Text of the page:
Felix didn’t know the meaning of timidity. From a rich, blue-blooded family, Felix had never gone into the army. He preferred opium dens, nightclubs and orgies. As a child, he’d liked dressing up. The dressing up continued into adulthood. He took to singing in nightclubs wearing his mother’s fabulous jewels. Yet Felix found himself attracted to Irina’s dazzling beauty and uncoquettish shyness. “I was sure that she was my fate,” he wrote. He confessed his past amours to her. He said in his memoirs later that she forgave him everything. Perhaps unsurprisingly, Irina’s parents breathed a sigh of relief when Felix’s inseparable friend, the more eligible Grand Duke Dmitri (unlike Felix, a proper royal, an Olympic athlete, and a dashing soldier ) suddenly also proposed to Irina. But Irina insisted on Felix.
The Tsar gave in and they married before the First World War broke out. They had a single daughter – also called Irina, known as Bebe – in 1915. The Youssoupoffs’ happy marriage lasted half a century.
Commentators can seldom resist calling this “somewhat surprising,” but Irina’s background explains a lot. To have married Dmitri would have been to stay in the tongue-tied royal misery all Romanovs knew too well. Her escape into Felix’s energetically playful life was a vote for adventure and – possibly – fun.
With Felix, Irina immediately found new courage. She knew all about the Rasputin murder plan. Their letters show they both thought Irina would join the conspirators on the murder night (at the last minute she cried off, with nerves).
After the first of two 1917 revolutions, the Youssoupoffs went together from their southern estate to St Petersburg so Irina could boldly complain to the new Provisional Government that they were mistreating her family – while Felix, even more boldly, sneaked off and bagged various family treasures (including two Rembrandts which he cut from their frames) from homes that were now under revolutionary surveillance, to take away from Russia in case there was more revolution.
Irfé, run on a wing and a prayer, was more of this scary sort of fun.
The Youssoupoffs remained better off than most of their fellow exiles in Paris – including Dmitri who had begun an affair with Coco Chanel, persuading her to employ several Russian princesses, among them his sister. In return, Dmitri brought her luck. In 1921, she brought out Chanel No 5, a revolutionary perfume based neither on the flower scents worn by ladies nor on the musk odour favoured by tarts. Legend has it this was Dmitri’s inspiration – that he’d described the Russian notion of a “deceitful” scent, defying definition, and she’d promptly had one made.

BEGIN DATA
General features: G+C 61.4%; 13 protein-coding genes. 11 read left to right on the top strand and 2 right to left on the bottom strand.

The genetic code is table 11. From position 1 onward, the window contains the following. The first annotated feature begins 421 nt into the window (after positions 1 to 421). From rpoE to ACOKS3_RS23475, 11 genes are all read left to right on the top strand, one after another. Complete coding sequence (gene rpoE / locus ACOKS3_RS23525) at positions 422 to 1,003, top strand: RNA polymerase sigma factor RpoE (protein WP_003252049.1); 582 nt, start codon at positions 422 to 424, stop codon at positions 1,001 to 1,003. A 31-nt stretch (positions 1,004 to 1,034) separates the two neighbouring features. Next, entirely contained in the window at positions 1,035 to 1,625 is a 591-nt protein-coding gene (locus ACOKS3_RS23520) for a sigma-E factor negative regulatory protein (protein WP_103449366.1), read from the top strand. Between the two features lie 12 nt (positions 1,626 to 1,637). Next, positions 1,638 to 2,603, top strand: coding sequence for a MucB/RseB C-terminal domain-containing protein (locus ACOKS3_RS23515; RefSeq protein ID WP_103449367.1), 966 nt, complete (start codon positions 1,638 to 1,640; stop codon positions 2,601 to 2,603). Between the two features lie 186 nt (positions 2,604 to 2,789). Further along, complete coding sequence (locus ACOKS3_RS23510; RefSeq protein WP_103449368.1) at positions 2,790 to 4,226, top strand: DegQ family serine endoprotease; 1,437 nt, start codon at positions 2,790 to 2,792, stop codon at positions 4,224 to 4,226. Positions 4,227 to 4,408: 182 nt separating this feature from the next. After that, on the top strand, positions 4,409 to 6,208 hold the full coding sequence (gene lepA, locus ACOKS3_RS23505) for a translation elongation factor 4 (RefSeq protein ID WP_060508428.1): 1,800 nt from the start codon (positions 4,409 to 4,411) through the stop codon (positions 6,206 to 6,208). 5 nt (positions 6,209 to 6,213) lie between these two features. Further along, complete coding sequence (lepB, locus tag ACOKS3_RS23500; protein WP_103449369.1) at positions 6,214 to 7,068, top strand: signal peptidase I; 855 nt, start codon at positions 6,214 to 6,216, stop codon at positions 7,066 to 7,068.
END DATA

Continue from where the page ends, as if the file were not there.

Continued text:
We can’t know whether Dmitri’s dabbling in fashion was what prompted Felix and Irina to go one better and set up a couture house. Although Dmitri and Felix had plotted together to kill Rasputin, their friendship – once so close it was whispered they’d been lovers – had soured into rivalry after Felix’s marriage to Irina. Certainly, the Irfe perfumes were in bottles with faceted corners, dangerously like Chanel’s.
The Youssoupoffs had lost most of their wealth to the Bolsheviks, but they’d left Russia with the two Rembrandts, Marie-Antoinette’s earrings, a black pearl once owned by Catherine the Great, a Knightsbridge flat, a house and car in Switzerland and other precious odds and ends which they gradually sold off. Like the rest of a class raised with no idea of what to do with money except spend it, they had little business sense.
Felix, whose life was one long party, got Irfe off the ground with a mob of pretty, unemployed Russian princes and princesses modelling, doing front-of-house and hand-sewing the beaded clothes, along with the freakish servants he hired because their antics amused him. Felix’s memoirs describe Irfé’s rise and fall as one big joke. But in the middle of that joke is Irina, calm and forbearing despite all his pranks, lending the enterprise her elegance and quiet seriousness.
There was no money for publicity. So, still sewing the first collection, Irina and her princess-model friends rushed to a ball at the Ritz where there was to be a fashion show, and, at the last minute, joined in.
Paris loved the clothes. One French reporter wrote: “Originality, refined taste, meticulous work and an artistic sense of colour immediately placed this modest atelier in the ranks of the great houses of fashion.” Irfe moved to rue Duphot, in Paris’s fashion centre. Felix decorated the atelier pale grey, while Irina gave socially aspiring punters the impression they were wandering into her boudoir by adding touches from unusually-shaped crystal bottles to Irfe shawls draped on armchairs, as if left there by chance.